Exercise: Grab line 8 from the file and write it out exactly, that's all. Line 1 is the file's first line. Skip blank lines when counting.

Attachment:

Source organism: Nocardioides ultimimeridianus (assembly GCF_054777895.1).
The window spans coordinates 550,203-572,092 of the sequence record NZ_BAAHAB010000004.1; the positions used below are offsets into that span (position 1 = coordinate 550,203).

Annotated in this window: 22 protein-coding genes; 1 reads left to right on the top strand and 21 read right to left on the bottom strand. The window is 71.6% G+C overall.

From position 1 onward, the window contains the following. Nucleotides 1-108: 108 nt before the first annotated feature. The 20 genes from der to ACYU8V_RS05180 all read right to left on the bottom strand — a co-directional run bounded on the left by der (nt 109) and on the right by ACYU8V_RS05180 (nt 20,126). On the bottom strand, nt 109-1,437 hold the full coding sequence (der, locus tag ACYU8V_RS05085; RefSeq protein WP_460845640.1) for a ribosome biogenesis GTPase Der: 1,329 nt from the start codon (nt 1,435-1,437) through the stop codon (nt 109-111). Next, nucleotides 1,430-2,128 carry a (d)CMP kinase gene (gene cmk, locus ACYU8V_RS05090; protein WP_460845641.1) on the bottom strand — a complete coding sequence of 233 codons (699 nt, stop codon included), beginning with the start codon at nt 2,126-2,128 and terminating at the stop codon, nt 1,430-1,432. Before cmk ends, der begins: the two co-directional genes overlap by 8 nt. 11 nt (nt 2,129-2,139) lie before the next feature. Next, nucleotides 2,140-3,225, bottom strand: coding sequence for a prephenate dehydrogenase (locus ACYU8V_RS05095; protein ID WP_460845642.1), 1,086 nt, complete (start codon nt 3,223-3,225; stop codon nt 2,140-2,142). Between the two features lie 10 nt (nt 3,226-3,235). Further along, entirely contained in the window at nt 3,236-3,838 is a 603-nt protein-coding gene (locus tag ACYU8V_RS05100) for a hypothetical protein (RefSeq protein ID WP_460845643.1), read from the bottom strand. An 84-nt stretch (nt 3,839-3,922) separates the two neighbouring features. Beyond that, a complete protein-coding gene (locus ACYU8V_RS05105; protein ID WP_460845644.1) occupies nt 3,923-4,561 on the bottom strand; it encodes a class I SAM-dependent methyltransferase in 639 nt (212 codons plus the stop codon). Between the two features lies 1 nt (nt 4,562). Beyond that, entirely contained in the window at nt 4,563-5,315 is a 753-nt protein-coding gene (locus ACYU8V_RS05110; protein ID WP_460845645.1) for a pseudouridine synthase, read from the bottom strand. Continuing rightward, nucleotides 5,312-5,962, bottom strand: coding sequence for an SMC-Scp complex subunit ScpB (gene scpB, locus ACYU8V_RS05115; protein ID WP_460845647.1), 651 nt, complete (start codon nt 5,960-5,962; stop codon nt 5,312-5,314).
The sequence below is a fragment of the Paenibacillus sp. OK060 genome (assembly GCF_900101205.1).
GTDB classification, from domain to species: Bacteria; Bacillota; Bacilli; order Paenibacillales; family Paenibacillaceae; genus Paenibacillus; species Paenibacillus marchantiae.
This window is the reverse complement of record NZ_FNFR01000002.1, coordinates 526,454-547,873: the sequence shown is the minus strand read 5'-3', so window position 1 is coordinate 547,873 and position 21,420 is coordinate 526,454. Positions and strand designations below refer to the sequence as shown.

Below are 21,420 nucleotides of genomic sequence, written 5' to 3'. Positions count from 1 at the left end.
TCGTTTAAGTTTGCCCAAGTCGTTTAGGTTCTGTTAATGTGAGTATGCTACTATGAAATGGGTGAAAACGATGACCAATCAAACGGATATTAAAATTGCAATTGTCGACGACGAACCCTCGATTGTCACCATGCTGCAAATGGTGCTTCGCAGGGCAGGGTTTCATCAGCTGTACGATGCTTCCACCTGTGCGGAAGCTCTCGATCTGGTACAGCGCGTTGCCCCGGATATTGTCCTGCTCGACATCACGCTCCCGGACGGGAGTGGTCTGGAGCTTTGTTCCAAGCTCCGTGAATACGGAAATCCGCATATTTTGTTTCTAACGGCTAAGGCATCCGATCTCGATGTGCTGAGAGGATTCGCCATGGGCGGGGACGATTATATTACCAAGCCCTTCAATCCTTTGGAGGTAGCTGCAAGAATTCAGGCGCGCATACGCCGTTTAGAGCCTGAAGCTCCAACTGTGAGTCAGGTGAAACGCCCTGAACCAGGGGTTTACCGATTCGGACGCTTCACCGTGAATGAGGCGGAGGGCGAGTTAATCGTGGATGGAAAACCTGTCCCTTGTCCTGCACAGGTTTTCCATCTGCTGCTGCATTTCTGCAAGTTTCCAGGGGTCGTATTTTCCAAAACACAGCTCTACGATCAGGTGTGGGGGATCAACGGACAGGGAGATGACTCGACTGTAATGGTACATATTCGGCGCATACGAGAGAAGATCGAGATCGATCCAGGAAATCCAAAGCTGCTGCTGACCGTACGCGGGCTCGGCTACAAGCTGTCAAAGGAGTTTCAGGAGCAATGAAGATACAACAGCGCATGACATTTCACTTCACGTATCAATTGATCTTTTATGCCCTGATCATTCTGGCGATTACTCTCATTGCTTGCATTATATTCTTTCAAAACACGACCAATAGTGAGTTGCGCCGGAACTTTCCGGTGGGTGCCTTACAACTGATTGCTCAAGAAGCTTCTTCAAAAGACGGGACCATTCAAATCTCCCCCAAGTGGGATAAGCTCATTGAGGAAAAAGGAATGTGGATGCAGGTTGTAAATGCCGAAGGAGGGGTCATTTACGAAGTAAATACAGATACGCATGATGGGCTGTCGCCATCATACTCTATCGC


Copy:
Below are 21,420 nucleotides of genomic sequence, written 5' to 3'. Positions count from 1 at the left end.